Oxford vaccine effective against major B.1.1.7 ‘Kent’ coronavirus strain circulating in the UK | University of Oxford

Oxford vaccine effective against major B.1.1.7 ‘Kent’ coronavirus strain circulating in the UK

5 February 2021

A preprint of ongoing work to assess effectiveness of Oxford’s ChAdOx1 coronavirus vaccine shows that the existing vaccine has similar efficacy against the B.1.1.7 ‘Kent’ coronavirus strain currently circulating in the UK to previously circulating variants.

The Oxford University researchers who developed the ChAdOx1-nCoV 19 vaccine have found that it remains effective against one of the new variants of the disease.

The preprint also describes recent analysis showing that vaccination with ChAdOx1 nCoV-19 results in a reduction in the duration of shedding and viral load, which may translate into a reduced transmission of the disease.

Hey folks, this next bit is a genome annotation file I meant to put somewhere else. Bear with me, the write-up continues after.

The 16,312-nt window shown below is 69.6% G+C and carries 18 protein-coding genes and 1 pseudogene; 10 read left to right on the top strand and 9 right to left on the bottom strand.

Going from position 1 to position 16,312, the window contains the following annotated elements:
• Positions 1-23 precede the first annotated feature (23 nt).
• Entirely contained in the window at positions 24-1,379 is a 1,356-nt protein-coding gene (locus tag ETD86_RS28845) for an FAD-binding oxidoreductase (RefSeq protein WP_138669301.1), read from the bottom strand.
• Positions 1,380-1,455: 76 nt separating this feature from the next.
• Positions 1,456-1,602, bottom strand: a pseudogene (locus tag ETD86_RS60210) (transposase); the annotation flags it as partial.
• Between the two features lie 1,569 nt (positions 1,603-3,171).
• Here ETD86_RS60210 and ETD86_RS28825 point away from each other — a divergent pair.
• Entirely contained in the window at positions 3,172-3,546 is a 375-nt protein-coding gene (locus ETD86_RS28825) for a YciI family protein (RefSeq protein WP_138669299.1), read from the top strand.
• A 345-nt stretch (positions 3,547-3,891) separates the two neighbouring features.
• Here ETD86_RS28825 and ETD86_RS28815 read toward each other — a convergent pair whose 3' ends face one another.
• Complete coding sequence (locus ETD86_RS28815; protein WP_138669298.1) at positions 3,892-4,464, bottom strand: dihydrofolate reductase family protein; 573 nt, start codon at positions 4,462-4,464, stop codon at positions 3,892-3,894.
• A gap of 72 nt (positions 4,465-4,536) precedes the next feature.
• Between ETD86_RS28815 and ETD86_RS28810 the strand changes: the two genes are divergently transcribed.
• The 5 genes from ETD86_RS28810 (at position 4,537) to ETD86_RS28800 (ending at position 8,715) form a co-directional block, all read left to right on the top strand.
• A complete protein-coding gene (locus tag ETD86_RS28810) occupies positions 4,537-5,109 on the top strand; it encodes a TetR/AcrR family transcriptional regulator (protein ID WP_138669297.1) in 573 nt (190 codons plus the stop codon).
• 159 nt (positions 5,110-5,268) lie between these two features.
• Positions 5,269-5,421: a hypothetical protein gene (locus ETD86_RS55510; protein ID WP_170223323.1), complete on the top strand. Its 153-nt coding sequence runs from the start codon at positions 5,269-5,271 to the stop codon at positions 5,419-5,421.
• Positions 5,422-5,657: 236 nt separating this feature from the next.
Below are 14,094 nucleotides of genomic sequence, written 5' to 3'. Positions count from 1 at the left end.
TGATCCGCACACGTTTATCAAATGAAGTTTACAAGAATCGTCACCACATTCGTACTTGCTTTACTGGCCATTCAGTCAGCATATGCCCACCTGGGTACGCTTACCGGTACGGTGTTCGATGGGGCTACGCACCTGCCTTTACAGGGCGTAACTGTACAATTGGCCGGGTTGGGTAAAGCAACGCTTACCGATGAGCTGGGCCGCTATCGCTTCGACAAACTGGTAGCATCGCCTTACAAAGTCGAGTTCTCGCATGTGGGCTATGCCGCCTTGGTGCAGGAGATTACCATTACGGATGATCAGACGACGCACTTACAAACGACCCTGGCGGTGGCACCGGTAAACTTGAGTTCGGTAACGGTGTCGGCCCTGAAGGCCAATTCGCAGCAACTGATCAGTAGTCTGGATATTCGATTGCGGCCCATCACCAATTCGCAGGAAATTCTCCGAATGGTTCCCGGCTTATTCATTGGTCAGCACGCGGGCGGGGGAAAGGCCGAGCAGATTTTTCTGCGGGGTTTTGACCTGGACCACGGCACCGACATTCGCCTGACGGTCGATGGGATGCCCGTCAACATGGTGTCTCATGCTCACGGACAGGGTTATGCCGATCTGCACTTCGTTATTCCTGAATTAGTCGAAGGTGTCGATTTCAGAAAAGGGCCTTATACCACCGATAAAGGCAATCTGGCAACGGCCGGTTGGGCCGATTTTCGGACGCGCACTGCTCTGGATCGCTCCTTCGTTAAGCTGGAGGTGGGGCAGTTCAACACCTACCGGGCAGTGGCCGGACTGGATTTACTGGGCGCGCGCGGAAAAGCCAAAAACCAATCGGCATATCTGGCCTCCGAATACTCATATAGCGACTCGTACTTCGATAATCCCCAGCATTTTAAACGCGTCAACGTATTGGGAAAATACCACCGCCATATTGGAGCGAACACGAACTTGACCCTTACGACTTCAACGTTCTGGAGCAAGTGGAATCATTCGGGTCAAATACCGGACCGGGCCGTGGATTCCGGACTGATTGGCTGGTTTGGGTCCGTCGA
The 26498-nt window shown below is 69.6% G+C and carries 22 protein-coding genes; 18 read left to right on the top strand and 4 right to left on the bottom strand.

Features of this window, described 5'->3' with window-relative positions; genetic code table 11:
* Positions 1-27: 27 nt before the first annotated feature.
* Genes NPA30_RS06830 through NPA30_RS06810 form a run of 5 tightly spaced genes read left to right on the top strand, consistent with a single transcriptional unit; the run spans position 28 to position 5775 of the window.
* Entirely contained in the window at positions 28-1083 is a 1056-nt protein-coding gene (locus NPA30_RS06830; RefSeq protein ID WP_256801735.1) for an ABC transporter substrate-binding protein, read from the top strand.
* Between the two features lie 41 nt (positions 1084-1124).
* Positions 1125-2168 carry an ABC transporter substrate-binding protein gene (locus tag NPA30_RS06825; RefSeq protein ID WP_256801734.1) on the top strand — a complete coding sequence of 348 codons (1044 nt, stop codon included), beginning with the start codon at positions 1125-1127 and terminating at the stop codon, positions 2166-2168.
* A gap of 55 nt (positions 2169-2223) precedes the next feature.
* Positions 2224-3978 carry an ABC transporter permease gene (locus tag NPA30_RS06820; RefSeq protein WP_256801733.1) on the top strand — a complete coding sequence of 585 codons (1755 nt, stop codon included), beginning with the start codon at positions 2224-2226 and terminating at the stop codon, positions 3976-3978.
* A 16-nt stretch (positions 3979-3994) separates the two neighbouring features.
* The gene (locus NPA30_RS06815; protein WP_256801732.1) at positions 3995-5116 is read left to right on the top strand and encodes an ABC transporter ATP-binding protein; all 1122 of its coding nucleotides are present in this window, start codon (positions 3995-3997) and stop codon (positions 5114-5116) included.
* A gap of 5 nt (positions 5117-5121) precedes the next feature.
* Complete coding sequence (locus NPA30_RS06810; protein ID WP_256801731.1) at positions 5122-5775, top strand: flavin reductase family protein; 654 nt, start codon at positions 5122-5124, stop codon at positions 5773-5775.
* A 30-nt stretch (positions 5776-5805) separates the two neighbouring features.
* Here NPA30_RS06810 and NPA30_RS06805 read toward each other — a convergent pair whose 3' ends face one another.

Andrew Pollard, Professor of Paediatric Infection and Immunity, and Chief Investigator on the Oxford vaccine trial, said:

‘Data from our trials of the ChAdOx1 vaccine in the United Kingdom indicate that the vaccine not only protects against the original pandemic virus, but also protects against the novel variant, B.1.1.7, which caused the surge in disease from the end of 2020 across the UK.’

Sarah Gilbert, Professor of Vaccinology, and Chief Investigator on the Oxford vaccine trial, said: ‘All viruses accumulate mutations over time, and for influenza vaccines there is a well-known process of global viral surveillance, and selection of strains for an annual update of the vaccines.’

Between 1 October 2020 and 14 January 2021, the researchers used swabs taken from volunteers with both symptomatic and asymptomatic infection enrolled in a phase II/III vaccine efficacy study to work out which strain of coronavirus they had been infected with after receiving either the vaccine or the control.

The protection against symptomatic infection was similar despite lower neutralising antibody titres in vaccinated individuals against the B.1.1.7 variant than the 'Victoria’ strain of virus.

These are the first findings regarding the efficacy of the Oxford vaccine against new variants. Vaccine researchers are already looking at ways to modify the existing vaccines quickly and simply to protect against new variants.